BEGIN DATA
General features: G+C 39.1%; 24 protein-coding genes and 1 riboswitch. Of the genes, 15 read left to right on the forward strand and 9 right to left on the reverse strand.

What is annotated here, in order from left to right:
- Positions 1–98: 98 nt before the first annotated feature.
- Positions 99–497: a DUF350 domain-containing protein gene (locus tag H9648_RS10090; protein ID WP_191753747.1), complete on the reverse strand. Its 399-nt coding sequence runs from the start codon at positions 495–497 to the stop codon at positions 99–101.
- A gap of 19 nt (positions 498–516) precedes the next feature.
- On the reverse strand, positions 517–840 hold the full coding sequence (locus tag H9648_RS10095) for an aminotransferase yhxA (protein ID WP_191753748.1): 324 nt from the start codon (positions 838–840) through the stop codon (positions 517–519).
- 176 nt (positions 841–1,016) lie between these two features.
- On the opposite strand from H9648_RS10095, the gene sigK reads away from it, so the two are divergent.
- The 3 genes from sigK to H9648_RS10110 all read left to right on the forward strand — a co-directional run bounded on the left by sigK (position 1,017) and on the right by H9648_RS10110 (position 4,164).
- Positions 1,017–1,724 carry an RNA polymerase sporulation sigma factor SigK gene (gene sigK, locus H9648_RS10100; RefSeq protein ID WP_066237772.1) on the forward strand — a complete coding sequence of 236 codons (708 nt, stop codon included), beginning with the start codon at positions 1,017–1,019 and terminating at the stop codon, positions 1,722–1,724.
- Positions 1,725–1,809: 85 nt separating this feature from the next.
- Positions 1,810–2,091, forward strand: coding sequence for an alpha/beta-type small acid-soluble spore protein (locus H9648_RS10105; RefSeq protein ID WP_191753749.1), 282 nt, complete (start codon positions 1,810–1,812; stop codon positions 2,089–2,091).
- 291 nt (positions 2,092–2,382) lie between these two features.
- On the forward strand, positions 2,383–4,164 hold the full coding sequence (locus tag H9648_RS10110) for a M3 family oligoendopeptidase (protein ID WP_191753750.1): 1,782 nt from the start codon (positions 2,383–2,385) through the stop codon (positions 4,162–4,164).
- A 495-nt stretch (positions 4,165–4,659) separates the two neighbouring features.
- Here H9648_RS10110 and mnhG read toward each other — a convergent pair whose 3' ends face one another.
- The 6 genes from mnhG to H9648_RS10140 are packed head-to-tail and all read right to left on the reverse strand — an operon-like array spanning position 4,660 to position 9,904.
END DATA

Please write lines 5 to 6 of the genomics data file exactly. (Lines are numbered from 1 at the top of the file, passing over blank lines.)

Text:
- A gap of 19 nt (positions 498–516) precedes the next feature.
- On the reverse strand, positions 517–840 hold the full coding sequence (locus tag H9648_RS10095) for an aminotransferase yhxA (protein ID WP_191753748.1): 324 nt from the start codon (positions 838–840) through the stop codon (positions 517–519).